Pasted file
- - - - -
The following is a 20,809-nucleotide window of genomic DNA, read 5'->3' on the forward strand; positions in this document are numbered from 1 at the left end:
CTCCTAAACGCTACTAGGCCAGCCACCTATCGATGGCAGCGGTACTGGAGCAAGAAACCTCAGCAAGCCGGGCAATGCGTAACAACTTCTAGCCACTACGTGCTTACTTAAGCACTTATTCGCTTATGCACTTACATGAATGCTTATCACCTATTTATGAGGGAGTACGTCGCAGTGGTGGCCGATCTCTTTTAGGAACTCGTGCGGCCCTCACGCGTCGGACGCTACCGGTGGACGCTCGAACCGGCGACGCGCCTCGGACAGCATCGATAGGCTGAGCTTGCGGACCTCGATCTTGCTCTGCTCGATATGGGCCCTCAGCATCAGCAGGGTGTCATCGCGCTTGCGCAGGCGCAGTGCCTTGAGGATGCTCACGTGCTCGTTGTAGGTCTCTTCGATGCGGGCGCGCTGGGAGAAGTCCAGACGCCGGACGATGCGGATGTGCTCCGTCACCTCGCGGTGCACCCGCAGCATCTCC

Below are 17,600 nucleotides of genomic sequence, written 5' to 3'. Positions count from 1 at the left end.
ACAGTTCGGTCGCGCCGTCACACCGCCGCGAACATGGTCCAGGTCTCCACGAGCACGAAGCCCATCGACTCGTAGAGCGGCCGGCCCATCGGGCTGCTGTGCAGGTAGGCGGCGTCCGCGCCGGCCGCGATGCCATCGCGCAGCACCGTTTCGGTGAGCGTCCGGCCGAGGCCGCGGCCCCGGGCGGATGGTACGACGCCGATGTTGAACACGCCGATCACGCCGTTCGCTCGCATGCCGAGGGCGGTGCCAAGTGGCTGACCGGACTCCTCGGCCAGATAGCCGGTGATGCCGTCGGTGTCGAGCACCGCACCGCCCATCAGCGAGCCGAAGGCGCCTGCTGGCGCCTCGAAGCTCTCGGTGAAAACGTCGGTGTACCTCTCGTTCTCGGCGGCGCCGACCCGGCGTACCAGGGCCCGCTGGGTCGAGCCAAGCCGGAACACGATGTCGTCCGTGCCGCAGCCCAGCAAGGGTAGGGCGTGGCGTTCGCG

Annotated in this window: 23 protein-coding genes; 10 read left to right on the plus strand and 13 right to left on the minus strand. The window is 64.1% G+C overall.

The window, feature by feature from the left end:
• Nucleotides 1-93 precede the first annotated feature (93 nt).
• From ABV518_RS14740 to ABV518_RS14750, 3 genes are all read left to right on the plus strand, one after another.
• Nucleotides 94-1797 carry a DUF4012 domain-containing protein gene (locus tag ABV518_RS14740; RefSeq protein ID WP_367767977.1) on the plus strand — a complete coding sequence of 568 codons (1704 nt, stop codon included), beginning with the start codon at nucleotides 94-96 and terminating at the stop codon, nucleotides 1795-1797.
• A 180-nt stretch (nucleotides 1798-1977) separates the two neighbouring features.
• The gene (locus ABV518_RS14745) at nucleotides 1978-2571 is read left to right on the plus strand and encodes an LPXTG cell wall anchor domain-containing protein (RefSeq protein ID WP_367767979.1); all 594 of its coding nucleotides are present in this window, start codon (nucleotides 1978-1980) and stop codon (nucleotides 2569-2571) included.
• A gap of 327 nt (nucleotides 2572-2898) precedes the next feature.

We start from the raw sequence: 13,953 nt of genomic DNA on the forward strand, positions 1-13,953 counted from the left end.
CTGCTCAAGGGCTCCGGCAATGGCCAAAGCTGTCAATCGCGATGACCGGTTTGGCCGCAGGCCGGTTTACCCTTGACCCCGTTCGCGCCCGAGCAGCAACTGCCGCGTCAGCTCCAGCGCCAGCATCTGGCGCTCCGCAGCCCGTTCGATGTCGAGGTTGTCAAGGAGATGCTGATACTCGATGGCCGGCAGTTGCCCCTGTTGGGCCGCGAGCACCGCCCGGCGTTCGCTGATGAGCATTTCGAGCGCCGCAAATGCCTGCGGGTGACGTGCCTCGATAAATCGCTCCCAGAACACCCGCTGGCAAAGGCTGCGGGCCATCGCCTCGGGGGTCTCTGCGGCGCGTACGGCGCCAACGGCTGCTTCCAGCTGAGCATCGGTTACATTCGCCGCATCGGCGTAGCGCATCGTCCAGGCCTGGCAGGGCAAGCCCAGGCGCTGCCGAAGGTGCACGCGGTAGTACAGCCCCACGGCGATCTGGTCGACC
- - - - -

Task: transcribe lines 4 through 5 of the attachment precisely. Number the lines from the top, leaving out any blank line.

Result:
ACAGTTCGGTCGCGCCGTCACACCGCCGCGAACATGGTCCAGGTCTCCACGAGCACGAAGCCCATCGACTCGTAGAGCGGCCGGCCCATCGGGCTGCTGTGCAGGTAGGCGGCGTCCGCGCCGGCCGCGATGCCATCGCGCAGCACCGTTTCGGTGAGCGTCCGGCCGAGGCCGCGGCCCCGGGCGGATGGTACGACGCCGATGTTGAACACGCCGATCACGCCGTTCGCTCGCATGCCGAGGGCGGTGCCAAGTGGCTGACCGGACTCCTCGGCCAGATAGCCGGTGATGCCGTCGGTGTCGAGCACCGCACCGCCCATCAGCGAGCCGAAGGCGCCTGCTGGCGCCTCGAAGCTCTCGGTGAAAACGTCGGTGTACCTCTCGTTCTCGGCGGCGCCGACCCGGCGTACCAGGGCCCGCTGGGTCGAGCCAAGCCGGAACACGATGTCGTCCGTGCCGCAGCCCAGCAAGGGTAGGGCGTGGCGTTCGCG

Annotated in this window: 23 protein-coding genes; 10 read left to right on the plus strand and 13 right to left on the minus strand. The window is 64.1% G+C overall.